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Sir,—It is known that transient elevations in blood pressure are not solely attributable to internal factors; the person who takes the blood pressure measurement may also induce an increase in blood pressure.1 An example of this phenomenon is white coat hypertension.2 The present study compared the difference between blood pressure readings in male Japanese adolescents when measured by men and women.
We studied 373 consecutive male college freshmen (aged 18–20 years) during an annual check up programme. None of them had any evidence of clinically significant disease such as hypertension (⩾ 140 mm Hg), heart valve disease, arrhythmia, hypercholesterolaemia, renal impairment, or liver disease. In March 1997, blood pressures and pulse rates of these subjects were measured using a semiautomatic sphygmomanometer (Parama Co, Tokyo, Japan). All subjects were in a relaxed sitting position for a minimum of 15 minutes. After checking the pulsation of the brachial artery, the measurer placed the cuff over the subject’s bare right arm. A total of 231 subjects were monitored by men (M group) and 142 subjects were monitored by women (W group). There were six measurers, two women and four men, aged 22–24 years. All were fifth year medical students at the University of Tokyo. When the systolic blood pressure level was ⩾ 150 mm Hg, the same measurer repeated the measurements after engaging the subject in relaxed conversation for approximately five minutes and instructing him to take several deep breaths.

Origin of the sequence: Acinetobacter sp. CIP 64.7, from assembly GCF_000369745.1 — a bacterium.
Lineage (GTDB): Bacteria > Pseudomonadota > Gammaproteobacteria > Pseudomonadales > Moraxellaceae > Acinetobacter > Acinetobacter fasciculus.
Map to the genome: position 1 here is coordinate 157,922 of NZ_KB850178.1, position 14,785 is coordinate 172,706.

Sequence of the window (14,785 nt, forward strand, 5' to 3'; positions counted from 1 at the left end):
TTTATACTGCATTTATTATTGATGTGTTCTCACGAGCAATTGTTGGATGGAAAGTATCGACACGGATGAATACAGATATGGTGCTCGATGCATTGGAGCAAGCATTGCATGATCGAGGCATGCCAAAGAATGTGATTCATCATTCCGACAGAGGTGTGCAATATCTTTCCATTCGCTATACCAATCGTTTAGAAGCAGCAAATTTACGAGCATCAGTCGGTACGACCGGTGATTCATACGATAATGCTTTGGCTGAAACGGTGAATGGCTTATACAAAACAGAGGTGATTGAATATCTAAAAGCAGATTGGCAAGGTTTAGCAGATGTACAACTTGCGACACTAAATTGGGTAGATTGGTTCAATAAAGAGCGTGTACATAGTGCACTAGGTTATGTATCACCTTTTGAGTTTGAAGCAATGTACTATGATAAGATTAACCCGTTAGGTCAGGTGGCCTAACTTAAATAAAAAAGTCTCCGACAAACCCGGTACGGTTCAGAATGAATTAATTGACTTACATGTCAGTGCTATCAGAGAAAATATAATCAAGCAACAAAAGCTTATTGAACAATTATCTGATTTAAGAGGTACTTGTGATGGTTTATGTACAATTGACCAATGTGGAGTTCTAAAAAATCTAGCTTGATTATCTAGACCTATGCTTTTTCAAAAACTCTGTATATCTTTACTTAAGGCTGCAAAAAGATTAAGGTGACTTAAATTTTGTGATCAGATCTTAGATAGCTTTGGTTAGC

The distribution of the systolic and diastolic blood pressures in the W group was shifted to the right compared with that in the M group (fig1). There was a highly significant difference (two samplet test) in the systolic and diastolic blood pressures between the two groups (mean (SEM) systolic, 135.7 (0.9)v 130.7 (0.9) mm Hg, p = 0.0012; diastolic 74.4 (0.9) v 69.7 (0.8) mm Hg, p < 0.0001). In addition, 10.6% (15 of 142) of the readings obtained by the women showed a raised systolic blood pressure (⩾ 150 mm Hg)v 3.9% (9 of 231) of the M group (p = 0.0198, χ2). All of these subjects were shown to be normotensive (< 140 mm Hg) on repeated measurements. The pulse rate of the same subjects also showed a highly significant transient rise (13.5 (2.1) beats/min) above the repeat pulse measurements (paired two samplet test, p < 0.0001). The latter was weakly, but significantly, correlated with the increase in systolic blood pressure (r = 0.329, p = 0.0328). The subjects with transient hypertension had no demonstrable abnormalities on the electrocardiogram. Their total cholesterol concentrations and family history of hypertension did not differ from those of the consistently normotensive subjects.
The presence of a physician can cause an increase in blood pressure related to the patient’s nervousness (white coat hypertension).2 The rightward shift of blood pressure distributions presented in this study may be attributed to a different mechanism—that is, the men’s physical response to a woman taking the blood pressure. Interestingly, when blood pressure was assessed in the female freshman students (n = 113, aged 18–20 years), the sex of the six observers did not affect the distribution of blood pressures or pulse rates (data not shown).
We therefore propose the concept of “white skirt” hypertension to describe reactive hypertension in a young man whose blood pressure is measured by a woman. Follow up studies are needed to verify this phenomenon.
The authors reported this study on behalf of the colleagues who were in charge of the health screening programme: K Andoh, H Chang, Y Uehara, W S Shin, S Uwatoko, M Fujisawa, Z Honda, and T Okuda. This work was supported by a grant-in-aid for scientific research from the Ministry of Education, Science, Sports and Culture, Japan.